Sunday, July 22, 2007

Compassion

The other day a man got onto the bus. He was dressed in jeans that were tattered and stained from whatever work he did. He was probably in his early forties but life had taken its toll on him. His face was marked from severe acne but also from years of neglect. His fingers were stained from years of smoking cigarettes. He didn’t meet anyone’s eye. He trudged to the back – carrying himself as if he had a really bad flu. There was a sideways facing seat in front of me but he elected to sit in the very back. In the heat that seat is one to avoid if you can.

I have lived around people who struggle with alcohol abuse all of my life. I recognized that this man was hung over. He smelled like alcohol. It wasn’t necessarily his breath; in fact I doubt that he had been drinking in the last few hours. He smelled like stale alcohol. The alcohol inhabited his body now. He was trapped by it. I could tell he was one of those people who were barely functioning alcoholics. He went to work most of the time. He was good at his work and didn’t cause a lot of trouble. The problem would come when he crossed the line and didn’t come to work for a while. Depending on how much grace his employers had he might have skipped around from job to job a lot.

I was overwhelmed with compassion for this man. I thought about what it must be like to live that way – going to work hung over every day, keeping your head down hoping no one will notice you, hoping you can keep it together long enough to get through the day, go home, and have some beer. I thought about his family and how much he had probably hurt them despite his best intentions. Had they given up on him?

I prayed for a miracle for this man. I prayed that he would find help and hope. I also prayed for his family, for God to comfort them. I was chocked up with tears.

The man got off the bus before me and I didn’t notice. He would have had to pass me as he walked over to the door. I just glanced behind me and he was gone. I wonder how many people slip by me. I was glad that I had at least had the compassion to pray for this man.
Because of some of the experiences I have had active alcoholics usually make me angry. I found myself surprised at the level of compassion I had for this man. God helped me see him through his eyes. We all deserve love. We all deserve someone to pray for us

Sunday, July 15, 2007

Understanding

Eph 3:17-19, NIV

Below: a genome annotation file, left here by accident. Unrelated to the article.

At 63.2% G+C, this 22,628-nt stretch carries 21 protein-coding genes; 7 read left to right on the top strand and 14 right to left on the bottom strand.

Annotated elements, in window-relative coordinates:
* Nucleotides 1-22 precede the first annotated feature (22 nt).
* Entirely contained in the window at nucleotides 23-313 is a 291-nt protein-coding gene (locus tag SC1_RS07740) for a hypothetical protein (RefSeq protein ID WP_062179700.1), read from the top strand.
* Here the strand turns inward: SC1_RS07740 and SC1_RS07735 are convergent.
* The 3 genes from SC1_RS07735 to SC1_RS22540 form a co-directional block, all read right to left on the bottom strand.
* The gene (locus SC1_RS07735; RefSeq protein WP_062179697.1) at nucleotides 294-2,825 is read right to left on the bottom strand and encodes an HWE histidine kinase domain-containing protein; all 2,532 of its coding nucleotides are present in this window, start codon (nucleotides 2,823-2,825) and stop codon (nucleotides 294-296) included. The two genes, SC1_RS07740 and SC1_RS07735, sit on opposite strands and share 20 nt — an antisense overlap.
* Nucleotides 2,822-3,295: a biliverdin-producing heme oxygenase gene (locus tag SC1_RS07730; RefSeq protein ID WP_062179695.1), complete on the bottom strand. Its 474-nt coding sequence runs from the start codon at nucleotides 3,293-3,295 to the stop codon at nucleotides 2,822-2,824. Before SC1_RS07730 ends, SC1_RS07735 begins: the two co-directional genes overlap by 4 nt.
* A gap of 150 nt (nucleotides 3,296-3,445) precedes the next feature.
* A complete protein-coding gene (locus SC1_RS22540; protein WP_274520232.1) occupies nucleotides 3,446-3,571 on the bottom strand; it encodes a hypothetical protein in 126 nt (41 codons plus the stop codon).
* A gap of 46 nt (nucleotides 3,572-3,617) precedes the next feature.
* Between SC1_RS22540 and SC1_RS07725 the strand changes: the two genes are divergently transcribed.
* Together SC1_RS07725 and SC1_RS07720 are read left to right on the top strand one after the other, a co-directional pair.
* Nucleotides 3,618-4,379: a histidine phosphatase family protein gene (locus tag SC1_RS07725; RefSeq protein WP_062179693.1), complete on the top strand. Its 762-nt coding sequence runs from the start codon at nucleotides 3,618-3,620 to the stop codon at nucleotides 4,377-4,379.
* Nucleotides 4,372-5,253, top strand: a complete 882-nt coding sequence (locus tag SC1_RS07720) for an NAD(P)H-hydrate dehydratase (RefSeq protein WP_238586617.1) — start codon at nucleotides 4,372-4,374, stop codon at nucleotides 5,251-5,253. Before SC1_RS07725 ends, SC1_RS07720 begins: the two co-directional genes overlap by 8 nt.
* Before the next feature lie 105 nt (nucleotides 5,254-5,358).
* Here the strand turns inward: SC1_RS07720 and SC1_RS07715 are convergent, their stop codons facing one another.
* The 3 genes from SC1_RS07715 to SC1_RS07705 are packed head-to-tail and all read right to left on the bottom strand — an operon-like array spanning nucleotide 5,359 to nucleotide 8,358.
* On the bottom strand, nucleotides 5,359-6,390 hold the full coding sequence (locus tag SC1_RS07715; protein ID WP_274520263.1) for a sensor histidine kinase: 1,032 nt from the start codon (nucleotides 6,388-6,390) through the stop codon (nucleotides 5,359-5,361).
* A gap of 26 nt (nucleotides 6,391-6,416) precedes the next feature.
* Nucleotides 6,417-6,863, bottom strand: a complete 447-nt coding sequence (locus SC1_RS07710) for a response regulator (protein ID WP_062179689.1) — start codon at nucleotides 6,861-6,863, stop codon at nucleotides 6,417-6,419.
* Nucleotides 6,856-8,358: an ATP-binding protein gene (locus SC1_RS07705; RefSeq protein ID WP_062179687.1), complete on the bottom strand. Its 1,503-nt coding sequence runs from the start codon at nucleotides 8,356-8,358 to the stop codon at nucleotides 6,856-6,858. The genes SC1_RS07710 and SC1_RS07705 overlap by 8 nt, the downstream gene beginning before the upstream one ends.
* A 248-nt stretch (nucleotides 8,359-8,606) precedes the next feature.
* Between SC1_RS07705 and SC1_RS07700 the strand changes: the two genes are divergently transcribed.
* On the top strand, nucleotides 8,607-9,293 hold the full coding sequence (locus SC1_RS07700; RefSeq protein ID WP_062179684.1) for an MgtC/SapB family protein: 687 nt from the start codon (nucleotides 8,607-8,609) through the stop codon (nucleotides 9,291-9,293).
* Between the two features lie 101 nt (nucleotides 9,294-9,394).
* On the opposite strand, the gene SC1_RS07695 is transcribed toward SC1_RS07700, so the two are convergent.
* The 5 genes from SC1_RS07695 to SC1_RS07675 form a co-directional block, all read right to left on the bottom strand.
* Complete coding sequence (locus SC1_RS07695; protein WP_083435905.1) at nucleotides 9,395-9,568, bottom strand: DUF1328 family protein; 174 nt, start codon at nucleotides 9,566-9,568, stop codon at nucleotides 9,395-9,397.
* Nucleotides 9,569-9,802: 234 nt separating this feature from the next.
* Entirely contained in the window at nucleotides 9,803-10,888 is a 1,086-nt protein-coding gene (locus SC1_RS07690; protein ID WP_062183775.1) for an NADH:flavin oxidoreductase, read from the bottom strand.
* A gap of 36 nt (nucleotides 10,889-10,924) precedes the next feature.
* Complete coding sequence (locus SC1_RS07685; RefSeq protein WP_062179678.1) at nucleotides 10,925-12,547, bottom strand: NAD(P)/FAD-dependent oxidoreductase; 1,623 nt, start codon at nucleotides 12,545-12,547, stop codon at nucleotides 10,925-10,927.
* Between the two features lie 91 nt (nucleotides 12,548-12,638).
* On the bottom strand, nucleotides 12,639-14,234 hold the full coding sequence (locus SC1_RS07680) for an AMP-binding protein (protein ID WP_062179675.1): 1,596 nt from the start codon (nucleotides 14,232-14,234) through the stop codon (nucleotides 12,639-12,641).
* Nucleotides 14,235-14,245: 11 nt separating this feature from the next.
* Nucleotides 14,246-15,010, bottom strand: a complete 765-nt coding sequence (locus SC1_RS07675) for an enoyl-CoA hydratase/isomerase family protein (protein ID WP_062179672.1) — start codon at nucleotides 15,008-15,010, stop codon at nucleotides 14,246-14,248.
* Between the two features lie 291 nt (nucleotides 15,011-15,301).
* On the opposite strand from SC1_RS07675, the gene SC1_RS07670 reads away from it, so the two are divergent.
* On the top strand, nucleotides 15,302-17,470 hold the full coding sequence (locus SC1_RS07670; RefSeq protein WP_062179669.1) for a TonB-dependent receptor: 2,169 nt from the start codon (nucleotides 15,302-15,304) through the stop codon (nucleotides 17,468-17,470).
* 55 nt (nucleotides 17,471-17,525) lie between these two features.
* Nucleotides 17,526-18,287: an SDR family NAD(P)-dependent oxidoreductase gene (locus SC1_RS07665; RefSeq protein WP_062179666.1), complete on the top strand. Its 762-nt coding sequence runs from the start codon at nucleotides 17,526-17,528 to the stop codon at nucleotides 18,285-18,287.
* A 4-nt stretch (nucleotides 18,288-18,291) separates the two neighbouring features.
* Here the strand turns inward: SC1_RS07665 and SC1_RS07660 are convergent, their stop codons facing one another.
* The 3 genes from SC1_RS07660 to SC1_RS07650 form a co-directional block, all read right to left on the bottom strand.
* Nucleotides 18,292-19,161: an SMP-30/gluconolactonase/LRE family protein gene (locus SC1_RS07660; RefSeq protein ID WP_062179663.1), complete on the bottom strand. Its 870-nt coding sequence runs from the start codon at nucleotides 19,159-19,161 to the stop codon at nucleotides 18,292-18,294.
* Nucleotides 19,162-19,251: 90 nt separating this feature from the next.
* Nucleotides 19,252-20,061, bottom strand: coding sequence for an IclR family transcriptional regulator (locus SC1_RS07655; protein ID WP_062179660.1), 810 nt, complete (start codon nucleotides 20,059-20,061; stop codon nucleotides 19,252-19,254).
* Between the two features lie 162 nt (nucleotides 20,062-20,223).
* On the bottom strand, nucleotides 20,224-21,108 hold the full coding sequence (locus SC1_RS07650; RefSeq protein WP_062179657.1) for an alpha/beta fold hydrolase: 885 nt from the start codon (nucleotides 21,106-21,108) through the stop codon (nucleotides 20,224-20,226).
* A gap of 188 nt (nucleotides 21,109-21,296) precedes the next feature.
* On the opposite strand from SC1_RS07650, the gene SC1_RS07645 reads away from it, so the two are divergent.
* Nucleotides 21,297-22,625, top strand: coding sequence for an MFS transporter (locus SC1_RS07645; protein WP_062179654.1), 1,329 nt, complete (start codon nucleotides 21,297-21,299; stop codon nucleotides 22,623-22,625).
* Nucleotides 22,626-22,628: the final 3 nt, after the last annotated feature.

And I pray that you, being rooted and established in love, may have power, together with all the saints, to grasp how wide and long and high and deep is the love of Christ, and to know this love that surpasses knowledge —that you may be filled to the measure of all the fullness of God.

I recently returned from a vacation with my friend and her 3 ½ year old son. We stayed with my friend’s parents so it was a little bit hard to remove ourselves from the space the toddler was in to discuss our plans. Like any 3 ½ year old, if we allowed him to hear us discussing going to the park, or a movie, or the zoo, he would latch on to that and not allow us to easily change our plans. So we did what many adults do to pre-school aged children. We spelled out the words we didn’t want him to hear.

I guess he caught on because the last day we were there he suggested that we should go to the ‘p-r-c’ and buy him a Slurpee. Now ‘p-r-c’ doesn’t actually mean anything having to do with where you buy slushy drinks. But he figured out that when we spell it meant something good. One of the more common things we were spelling is p-a-r-k. Perhaps that’s where he got it.

This morning our teaching was about Paul the apostle’s prayer for the church in Ephesians 3. I wondered if our attempts to understand God are something like knowing that good things happen some place with a ‘p’ and an ‘r’. I also thought about the grace our God who honours our attempts to know him better even though He surpasses that knowledge.

Saturday, July 14, 2007

I Will Not Listen


I will not listen
To the unending lies
Even the words unspoken
Form untruths in my mind

Words you speak
And those you don’t
Burned in my mind
Part of my identity

I will not listen
To voices in my head
That say it is my fault
That say I am insipid

Words you speak
No longer define me
Not really forgotten
But no longer part of me